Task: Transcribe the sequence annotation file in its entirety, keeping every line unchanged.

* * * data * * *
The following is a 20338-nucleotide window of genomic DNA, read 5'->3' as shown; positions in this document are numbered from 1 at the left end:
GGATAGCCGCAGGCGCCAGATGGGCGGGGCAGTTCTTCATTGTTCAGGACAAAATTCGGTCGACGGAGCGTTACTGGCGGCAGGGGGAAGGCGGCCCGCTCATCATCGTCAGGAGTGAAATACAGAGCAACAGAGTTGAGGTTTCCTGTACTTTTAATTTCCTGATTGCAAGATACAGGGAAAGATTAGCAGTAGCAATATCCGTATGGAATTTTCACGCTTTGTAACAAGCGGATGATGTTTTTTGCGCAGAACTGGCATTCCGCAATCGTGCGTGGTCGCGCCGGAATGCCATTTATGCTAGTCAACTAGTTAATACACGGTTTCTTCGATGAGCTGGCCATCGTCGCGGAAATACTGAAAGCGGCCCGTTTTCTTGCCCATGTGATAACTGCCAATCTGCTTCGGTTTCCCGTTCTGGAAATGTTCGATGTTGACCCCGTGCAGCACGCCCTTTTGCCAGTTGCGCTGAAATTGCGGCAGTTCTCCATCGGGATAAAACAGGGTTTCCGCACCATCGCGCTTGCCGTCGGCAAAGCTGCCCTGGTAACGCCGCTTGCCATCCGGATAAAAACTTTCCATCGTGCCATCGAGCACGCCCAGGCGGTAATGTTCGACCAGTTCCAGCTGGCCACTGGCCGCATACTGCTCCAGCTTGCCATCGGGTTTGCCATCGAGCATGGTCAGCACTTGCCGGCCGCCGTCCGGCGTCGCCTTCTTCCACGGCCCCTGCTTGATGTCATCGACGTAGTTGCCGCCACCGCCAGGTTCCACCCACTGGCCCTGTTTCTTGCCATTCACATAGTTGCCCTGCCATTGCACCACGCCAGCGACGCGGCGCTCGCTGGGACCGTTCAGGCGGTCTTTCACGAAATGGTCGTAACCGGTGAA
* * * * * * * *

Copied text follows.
The following is a 20338-nucleotide window of genomic DNA, read 5'->3' as shown; positions in this document are numbered from 1 at the left end:
GGATAGCCGCAGGCGCCAGATGGGCGGGGCAGTTCTTCATTGTTCAGGACAAAATTCGGTCGACGGAGCGTTACTGGCGGCAGGGGGAAGGCGGCCCGCTCATCATCGTCAGGAGTGAAATACAGAGCAACAGAGTTGAGGTTTCCTGTACTTTTAATTTCCTGATTGCAAGATACAGGGAAAGATTAGCAGTAGCAATATCCGTATGGAATTTTCACGCTTTGTAACAAGCGGATGATGTTTTTTGCGCAGAACTGGCATTCCGCAATCGTGCGTGGTCGCGCCGGAATGCCATTTATGCTAGTCAACTAGTTAATACACGGTTTCTTCGATGAGCTGGCCATCGTCGCGGAAATACTGAAAGCGGCCCGTTTTCTTGCCCATGTGATAACTGCCAATCTGCTTCGGTTTCCCGTTCTGGAAATGTTCGATGTTGACCCCGTGCAGCACGCCCTTTTGCCAGTTGCGCTGAAATTGCGGCAGTTCTCCATCGGGATAAAACAGGGTTTCCGCACCATCGCGCTTGCCGTCGGCAAAGCTGCCCTGGTAACGCCGCTTGCCATCCGGATAAAAACTTTCCATCGTGCCATCGAGCACGCCCAGGCGGTAATGTTCGACCAGTTCCAGCTGGCCACTGGCCGCATACTGCTCCAGCTTGCCATCGGGTTTGCCATCGAGCATGGTCAGCACTTGCCGGCCGCCGTCCGGCGTCGCCTTCTTCCACGGCCCCTGCTTGATGTCATCGACGTAGTTGCCGCCACCGCCAGGTTCCACCCACTGGCCCTGTTTCTTGCCATTCACATAGTTGCCCTGCCATTGCACCACGCCAGCGACGCGGCGCTCGCTGGGACCGTTCAGGCGGTCTTTCACGAAATGGTCGTAACCGGTGAA